When estimating Red Sox salaries for 2012, is Lackey's salary of $15.25 million included in the threshold calculations even though he probably is not going to be added to the 25-man roster and will be placed on the 60-day disabled list? It looks like the Red Sox are really sticking to the idea of not exceeding the $178 million threshold.
Gabriel, Naples, Fla.
Yes, it's included. All "dead" money is included. And yes, they will bottom-line it as much as they can. They have always extended themselves if they feel they have to. They haven't made the playoffs two straight years and that will fuel their decisions, I'm sure.
I feel that pitch count resulted in the staff not being strong enough to make it through September. My physiology may be a bit rusty, but strength improves by overexertion of the muscle mass. Do we have any idea how manager Bobby Valentine or pitching coach Bob McClure approaches this problem? We know where Nolan Ryan of the repeat AL champion Rangers stands.
Bob, Rochester, NY
You know more about science than I do, Bob. The prevailing thought is limiting pitchers to that 100-120 range in pitches. I'm with you, I don't see a decline in pitching injuries. Pitchers' arms aren't as strong as they used to be. Pitchers used to pitch with all sorts of things (like Luis Tiant) back then that pitchers would never dream about pitching with now.
Why hasn't Tom Brewer been added to the Red Sox Hall of Fame? He was the team's most effective starting pitcher during the second half of the '50s and a fine athlete who frequently pinch-ran, fielded his position very well, and hit a little bit (.207). He has also had success as a high school coach in his native Cheraw, SC. It would be nice to see Mr. Brewer (now 81) honored while still alive.
Mac, Tallahassee, Fla.
Hopefully someone from the committee is reading. I'm sure his name has been considered.
Will Carl Crawford overcome his Red Sox rookie jitters and play up to his capabilities?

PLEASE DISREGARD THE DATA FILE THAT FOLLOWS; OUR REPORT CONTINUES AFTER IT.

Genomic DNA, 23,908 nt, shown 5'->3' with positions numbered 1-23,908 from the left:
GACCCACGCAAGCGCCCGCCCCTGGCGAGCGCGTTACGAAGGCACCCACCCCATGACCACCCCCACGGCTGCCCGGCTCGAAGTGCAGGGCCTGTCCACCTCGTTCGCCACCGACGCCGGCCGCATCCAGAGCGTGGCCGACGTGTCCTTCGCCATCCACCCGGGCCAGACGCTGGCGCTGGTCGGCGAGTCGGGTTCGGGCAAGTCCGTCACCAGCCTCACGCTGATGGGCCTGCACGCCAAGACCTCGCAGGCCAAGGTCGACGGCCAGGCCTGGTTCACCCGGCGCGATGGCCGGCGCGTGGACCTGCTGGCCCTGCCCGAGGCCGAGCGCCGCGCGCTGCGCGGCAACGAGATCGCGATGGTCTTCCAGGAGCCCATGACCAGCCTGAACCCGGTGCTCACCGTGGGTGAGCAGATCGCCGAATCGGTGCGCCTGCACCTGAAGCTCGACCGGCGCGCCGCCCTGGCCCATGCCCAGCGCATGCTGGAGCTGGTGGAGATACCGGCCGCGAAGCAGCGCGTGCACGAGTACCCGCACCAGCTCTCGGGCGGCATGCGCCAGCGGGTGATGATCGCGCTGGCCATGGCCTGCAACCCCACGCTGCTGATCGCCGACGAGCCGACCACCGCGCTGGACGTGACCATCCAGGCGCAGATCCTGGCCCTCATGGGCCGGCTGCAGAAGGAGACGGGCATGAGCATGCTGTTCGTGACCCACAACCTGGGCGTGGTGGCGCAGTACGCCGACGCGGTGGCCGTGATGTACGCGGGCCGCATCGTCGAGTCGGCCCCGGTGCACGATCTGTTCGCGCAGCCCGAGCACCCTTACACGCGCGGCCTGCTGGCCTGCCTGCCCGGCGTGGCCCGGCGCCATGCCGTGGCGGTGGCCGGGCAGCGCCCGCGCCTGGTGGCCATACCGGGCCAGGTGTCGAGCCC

Bill, Bonita Springs, Fla.
Everyone thinks his skills are still top-notch and he should rebound. We'll see. I think he needs to be the No. 2 hitter, where he feels more comfortable. I think he's a creature of habit and moving around the order wasn't good for him.
What do you think the odds are that the Sox actually already have their future right-fielder in-house and are quietly looking for a righthand-hitting center fielder? Jacoby Ellsbury now has the kind of output you want from a corner outfielder, which is what I think his absence in 2010 was all about -- strengthening. This, I believe, is what the Mike Cameron experiment was all about -- not Ellsbury's defense, but allowing him to focus on his offense.
Ray, Woodbridge, Va.
That would surprise me. Ellsbury was the best-rated defensive center fielder (according to UZR) and a Gold Glove winner. Don't think he'll be moving unless he leaves as a free-agent.
Who do you think fills the closer role, and do the Sox place their bets on Daniel Bard and Alfredo Aceves?
Geoff, New York, Nev.
Obviously, Mark Melancon and Andrew Bailey have to prove they can handle the late-game pressure. There are questions about Bard as a starter and possibly Aceves, who in my opinion, is the perfect reliever. As I predicted in Sunday Baseball Notes, I think Youkilis will rebound with his usual type of year.
My question is about right field - why don't the Sox take a flyer on the Cuban player, Orlando Cespedes?
Guy, Belleville, Mich.
They're looking into both Cespedes and Jorge Soler, and in fact could be a sleeper on one or both.
What happened to Ryan Kalish? This guy looked all-world for awhile.
Mike, Millville, Mass.
As you know by now, he's out until at least June because of shoulder surgery.
Now that Theo and Tito are gone, who not re-sign Manny Ramirez for cheap and let him sit out his 50 game suspension with the Red Sox? That way he will come back in clean, with a clean slate with Bobby Valentine, and if Carl Crawford doesn't turn it around by the All-Star break, then trade him and re insert Manny back into left field.
Gordon, Margate, Fla.
Don't have too many thoughts on this topic, other than to say "No chance." The horse is out of the barn, as they say.